What to do about trees

Way back in the 1980s, the legendary Mr. T moved to an old, genteel, upper-class neighborhood outside of his hometown of Chicago. What he did next horrified the city's residents. The tough, mohawk-styling celebrity cut down more than 100 oak trees on his estate, an event residents came to call “The Lake Forest Chain Saw Massacre.”

Apart from Mr. T and a few other people, who doesn’t love trees in their yard — such as a tall, majestic oak or a stately pine?  

The unfortunate truth is that while trees may add value to your property, bring shade in the summer and are just fantastic additions to any home, they do come with some problems. 

If you’ve found a cute house nestled beneath a grove of old trees, here are some tree maintenance issues and potential headaches you might want to be aware of.

  • Root problems. A tree’s root system can cause a lot of problems, and you might not even know it. The biggest concern is roots that grow into your sewer and water lines, leading to costly repairs and disastrous backups. A service such as Roto-Rooter can do a lot to clear out the inside of a pipe, but an additional concern is roots on the outside breaking into the pipe. This is particularly worrisome with older clay septic systems.  
  • Damage to house. Strong winds or heavy snowfall can cause a branch to snap. Many don’t realize that some branches can weigh hundreds of pounds. One of these can do serious damage to your windows and roof. In the worst cases, falling branches can do structural damage to the home.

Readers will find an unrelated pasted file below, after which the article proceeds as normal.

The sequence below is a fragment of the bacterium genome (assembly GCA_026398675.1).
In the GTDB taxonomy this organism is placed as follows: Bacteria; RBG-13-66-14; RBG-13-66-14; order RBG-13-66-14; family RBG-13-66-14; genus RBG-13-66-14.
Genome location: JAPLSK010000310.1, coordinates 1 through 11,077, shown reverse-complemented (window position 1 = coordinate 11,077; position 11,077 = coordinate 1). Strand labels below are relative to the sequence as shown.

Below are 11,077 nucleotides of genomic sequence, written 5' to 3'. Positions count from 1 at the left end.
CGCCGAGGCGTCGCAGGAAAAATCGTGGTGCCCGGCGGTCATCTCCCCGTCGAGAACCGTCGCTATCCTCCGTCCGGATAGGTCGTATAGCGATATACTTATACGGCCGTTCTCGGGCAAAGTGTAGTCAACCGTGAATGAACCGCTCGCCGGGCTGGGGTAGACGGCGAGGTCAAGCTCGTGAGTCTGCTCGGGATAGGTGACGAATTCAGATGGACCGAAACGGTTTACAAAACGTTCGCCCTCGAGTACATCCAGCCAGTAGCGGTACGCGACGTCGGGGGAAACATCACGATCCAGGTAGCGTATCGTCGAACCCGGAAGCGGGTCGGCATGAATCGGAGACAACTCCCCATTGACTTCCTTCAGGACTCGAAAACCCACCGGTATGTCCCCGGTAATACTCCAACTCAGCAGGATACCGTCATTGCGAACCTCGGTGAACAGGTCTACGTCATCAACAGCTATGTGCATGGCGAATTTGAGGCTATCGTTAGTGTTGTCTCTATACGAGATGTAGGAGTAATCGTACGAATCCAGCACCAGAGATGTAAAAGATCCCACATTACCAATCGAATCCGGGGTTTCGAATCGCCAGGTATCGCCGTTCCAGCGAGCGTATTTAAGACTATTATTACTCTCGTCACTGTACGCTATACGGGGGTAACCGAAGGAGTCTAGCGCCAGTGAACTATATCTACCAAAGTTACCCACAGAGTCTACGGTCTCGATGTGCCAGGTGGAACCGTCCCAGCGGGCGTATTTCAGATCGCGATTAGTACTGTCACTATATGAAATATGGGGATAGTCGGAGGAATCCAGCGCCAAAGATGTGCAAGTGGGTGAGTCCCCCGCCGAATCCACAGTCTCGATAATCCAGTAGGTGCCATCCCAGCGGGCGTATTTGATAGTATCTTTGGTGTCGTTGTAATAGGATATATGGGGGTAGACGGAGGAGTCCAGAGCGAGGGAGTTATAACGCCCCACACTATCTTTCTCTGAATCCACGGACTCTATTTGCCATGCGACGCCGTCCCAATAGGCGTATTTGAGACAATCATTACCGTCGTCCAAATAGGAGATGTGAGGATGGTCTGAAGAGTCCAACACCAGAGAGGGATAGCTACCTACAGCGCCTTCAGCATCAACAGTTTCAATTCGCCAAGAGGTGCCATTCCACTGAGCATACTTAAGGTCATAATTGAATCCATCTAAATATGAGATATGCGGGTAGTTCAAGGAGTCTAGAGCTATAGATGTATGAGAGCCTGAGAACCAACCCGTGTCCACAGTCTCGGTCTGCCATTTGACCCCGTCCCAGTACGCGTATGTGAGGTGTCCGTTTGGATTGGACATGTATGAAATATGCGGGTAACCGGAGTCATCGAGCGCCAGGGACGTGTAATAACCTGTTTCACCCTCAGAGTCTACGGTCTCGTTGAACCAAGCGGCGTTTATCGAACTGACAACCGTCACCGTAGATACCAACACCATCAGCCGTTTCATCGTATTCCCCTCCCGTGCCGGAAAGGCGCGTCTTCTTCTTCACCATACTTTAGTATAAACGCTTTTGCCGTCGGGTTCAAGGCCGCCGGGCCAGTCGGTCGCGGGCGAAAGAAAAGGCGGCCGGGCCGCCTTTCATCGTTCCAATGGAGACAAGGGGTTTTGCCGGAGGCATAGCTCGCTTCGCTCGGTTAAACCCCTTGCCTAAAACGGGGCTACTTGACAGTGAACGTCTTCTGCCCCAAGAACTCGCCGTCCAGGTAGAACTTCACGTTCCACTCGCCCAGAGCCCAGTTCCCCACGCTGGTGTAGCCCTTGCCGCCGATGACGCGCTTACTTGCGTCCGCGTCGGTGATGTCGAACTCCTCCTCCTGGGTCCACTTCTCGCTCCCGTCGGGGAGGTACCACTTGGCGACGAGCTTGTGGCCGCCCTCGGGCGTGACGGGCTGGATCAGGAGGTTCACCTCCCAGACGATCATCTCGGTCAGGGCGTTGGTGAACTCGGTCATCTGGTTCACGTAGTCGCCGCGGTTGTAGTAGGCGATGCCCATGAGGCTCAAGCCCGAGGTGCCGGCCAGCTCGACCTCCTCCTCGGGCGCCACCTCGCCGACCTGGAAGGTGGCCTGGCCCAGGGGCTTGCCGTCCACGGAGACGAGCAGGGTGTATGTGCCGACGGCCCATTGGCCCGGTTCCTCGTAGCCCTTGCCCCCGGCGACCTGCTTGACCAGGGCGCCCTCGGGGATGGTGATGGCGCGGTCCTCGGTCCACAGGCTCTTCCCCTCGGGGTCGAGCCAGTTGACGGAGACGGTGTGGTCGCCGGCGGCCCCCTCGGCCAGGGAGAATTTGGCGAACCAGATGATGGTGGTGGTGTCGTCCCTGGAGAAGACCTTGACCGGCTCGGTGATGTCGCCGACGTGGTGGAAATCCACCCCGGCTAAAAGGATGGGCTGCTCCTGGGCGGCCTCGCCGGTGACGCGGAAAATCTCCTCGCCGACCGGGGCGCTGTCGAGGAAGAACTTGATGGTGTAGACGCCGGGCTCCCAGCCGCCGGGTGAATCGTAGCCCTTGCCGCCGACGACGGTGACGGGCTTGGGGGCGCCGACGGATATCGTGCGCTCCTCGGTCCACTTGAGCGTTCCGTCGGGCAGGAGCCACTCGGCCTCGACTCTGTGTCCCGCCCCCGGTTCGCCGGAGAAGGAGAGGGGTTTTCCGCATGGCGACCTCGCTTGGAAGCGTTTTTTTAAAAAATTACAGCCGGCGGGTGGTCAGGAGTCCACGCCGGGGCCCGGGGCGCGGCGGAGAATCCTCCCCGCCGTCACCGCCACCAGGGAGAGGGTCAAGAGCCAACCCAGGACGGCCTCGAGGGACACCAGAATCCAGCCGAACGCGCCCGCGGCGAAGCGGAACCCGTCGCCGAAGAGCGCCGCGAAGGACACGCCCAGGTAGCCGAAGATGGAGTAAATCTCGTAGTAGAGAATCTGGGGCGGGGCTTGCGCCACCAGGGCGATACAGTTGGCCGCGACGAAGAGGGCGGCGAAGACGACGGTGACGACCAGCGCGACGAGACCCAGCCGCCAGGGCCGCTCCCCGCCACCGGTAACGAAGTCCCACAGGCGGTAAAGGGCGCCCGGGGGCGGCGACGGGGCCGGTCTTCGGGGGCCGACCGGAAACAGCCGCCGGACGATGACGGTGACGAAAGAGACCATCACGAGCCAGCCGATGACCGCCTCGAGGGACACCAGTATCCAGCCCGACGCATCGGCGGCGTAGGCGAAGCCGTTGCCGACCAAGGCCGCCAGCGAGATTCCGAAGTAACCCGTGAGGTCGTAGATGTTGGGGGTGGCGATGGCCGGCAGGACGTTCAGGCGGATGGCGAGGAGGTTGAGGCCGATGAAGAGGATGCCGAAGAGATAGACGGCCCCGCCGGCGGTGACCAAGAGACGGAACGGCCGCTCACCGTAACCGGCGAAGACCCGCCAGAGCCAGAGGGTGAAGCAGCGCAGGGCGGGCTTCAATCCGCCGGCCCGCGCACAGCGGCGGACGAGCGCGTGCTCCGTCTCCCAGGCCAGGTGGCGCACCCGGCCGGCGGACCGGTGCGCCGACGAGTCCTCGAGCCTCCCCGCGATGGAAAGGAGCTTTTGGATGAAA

• Pests. Carpenter ants can often be an issue with trees. If these pests are left unchecked, they can quickly infest your home. The only good part about this is that contrary to popular belief, these ants don’t eat wood, so they aren’t as bad as having termites. Still, they’re pretty awful!
  • Cost for removal. It’s heartbreaking to have to cut down a big, sick tree. Once you see the bill, you’ll be even more heartbroken. Because of the logistics involving tight spaces, local ordinances and insurance costs, removing a tree in a residential suburban or urban area is much more expensive than in rural zones. 

We don’t want to discourage you from looking for a home with beautiful trees on the property. Many people never have issues with falling branches or pests. 

One of the best things you can do to ensure that your trees stay healthy and that you and your home stay safe is to have any tree's branches trimmed every few years and to have a professional arborist asses the tree's health.

To learn more about buying a home, talk to a Coldwell Banker Hedges Realtor® today. They know the Cedar Rapids area well and can help you navigate the market.

 

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